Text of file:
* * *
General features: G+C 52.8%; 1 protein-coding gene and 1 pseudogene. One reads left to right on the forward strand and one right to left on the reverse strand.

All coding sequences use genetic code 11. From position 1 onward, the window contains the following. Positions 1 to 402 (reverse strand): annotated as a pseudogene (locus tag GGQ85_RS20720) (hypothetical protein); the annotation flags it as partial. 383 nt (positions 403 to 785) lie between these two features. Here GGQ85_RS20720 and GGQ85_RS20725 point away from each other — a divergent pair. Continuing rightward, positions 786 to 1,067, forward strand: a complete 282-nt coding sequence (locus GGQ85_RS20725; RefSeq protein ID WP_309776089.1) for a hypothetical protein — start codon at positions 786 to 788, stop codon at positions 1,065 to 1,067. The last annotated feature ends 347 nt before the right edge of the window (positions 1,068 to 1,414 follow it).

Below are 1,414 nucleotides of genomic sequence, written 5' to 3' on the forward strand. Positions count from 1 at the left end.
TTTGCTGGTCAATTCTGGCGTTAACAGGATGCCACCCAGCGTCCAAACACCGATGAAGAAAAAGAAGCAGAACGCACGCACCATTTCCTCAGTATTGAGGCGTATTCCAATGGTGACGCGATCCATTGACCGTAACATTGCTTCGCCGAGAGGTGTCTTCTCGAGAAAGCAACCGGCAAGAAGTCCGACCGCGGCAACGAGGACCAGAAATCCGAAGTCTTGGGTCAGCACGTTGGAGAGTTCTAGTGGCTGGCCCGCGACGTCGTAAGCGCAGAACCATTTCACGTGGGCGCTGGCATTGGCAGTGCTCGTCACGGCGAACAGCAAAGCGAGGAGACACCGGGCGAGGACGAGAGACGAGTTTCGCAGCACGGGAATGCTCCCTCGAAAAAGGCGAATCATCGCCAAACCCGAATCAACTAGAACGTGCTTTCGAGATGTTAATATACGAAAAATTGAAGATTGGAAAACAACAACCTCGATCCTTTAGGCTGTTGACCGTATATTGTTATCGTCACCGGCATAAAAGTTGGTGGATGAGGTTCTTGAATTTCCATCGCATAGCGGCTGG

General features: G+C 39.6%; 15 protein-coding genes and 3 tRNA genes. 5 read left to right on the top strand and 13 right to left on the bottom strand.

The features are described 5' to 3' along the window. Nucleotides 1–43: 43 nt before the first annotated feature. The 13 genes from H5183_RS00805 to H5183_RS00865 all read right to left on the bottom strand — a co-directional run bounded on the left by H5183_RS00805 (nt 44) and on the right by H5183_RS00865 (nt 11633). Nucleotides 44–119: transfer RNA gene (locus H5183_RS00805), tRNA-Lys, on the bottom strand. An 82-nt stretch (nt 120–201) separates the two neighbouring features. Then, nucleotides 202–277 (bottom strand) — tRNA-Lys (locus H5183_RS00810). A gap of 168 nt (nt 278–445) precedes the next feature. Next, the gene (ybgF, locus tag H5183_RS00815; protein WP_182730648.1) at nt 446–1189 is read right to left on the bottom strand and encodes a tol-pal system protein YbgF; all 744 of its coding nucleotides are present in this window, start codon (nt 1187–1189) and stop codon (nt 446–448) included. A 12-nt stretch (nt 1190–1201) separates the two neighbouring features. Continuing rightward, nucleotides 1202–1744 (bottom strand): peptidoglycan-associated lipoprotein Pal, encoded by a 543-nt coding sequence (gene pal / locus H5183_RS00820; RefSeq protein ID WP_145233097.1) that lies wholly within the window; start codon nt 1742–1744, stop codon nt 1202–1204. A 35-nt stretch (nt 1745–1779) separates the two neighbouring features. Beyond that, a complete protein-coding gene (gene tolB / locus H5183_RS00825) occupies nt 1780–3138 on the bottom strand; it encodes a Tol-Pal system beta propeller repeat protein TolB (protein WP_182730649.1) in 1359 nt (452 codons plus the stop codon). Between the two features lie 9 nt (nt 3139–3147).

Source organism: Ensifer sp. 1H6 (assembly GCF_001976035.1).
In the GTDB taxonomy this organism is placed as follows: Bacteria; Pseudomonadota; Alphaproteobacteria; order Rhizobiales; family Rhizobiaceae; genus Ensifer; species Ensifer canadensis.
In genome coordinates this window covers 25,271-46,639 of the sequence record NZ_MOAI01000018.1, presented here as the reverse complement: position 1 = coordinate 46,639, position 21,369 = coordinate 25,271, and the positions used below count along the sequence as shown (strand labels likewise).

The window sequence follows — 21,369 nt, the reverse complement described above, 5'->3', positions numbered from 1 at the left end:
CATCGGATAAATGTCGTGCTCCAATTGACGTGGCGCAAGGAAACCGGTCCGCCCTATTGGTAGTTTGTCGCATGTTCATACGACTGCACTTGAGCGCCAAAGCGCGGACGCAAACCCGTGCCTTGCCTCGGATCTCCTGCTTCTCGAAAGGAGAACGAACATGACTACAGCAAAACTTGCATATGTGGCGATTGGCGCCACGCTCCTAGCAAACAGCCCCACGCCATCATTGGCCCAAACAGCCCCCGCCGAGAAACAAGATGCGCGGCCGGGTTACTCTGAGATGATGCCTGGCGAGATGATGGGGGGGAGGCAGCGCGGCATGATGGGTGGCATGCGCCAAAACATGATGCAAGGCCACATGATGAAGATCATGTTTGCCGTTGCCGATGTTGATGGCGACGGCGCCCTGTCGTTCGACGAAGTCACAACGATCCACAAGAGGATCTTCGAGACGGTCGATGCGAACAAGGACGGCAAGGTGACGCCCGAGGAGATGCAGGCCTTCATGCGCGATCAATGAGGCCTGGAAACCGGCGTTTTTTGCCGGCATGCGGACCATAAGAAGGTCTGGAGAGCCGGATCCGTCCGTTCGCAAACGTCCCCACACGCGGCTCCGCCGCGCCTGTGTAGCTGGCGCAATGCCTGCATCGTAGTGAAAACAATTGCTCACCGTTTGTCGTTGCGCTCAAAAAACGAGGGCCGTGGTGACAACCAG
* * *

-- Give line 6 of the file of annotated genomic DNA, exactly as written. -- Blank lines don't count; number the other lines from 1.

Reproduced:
The features are described 5' to 3' along the window. Nucleotides 1–43: 43 nt before the first annotated feature. The 13 genes from H5183_RS00805 to H5183_RS00865 all read right to left on the bottom strand — a co-directional run bounded on the left by H5183_RS00805 (nt 44) and on the right by H5183_RS00865 (nt 11633). Nucleotides 44–119: transfer RNA gene (locus H5183_RS00805), tRNA-Lys, on the bottom strand. An 82-nt stretch (nt 120–201) separates the two neighbouring features. Then, nucleotides 202–277 (bottom strand) — tRNA-Lys (locus H5183_RS00810). A gap of 168 nt (nt 278–445) precedes the next feature. Next, the gene (ybgF, locus tag H5183_RS00815; protein WP_182730648.1) at nt 446–1189 is read right to left on the bottom strand and encodes a tol-pal system protein YbgF; all 744 of its coding nucleotides are present in this window, start codon (nt 1187–1189) and stop codon (nt 446–448) included. A 12-nt stretch (nt 1190–1201) separates the two neighbouring features. Continuing rightward, nucleotides 1202–1744 (bottom strand): peptidoglycan-associated lipoprotein Pal, encoded by a 543-nt coding sequence (gene pal / locus H5183_RS00820; RefSeq protein ID WP_145233097.1) that lies wholly within the window; start codon nt 1742–1744, stop codon nt 1202–1204. A 35-nt stretch (nt 1745–1779) separates the two neighbouring features. Beyond that, a complete protein-coding gene (gene tolB / locus H5183_RS00825) occupies nt 1780–3138 on the bottom strand; it encodes a Tol-Pal system beta propeller repeat protein TolB (protein WP_182730649.1) in 1359 nt (452 codons plus the stop codon). Between the two features lie 9 nt (nt 3139–3147).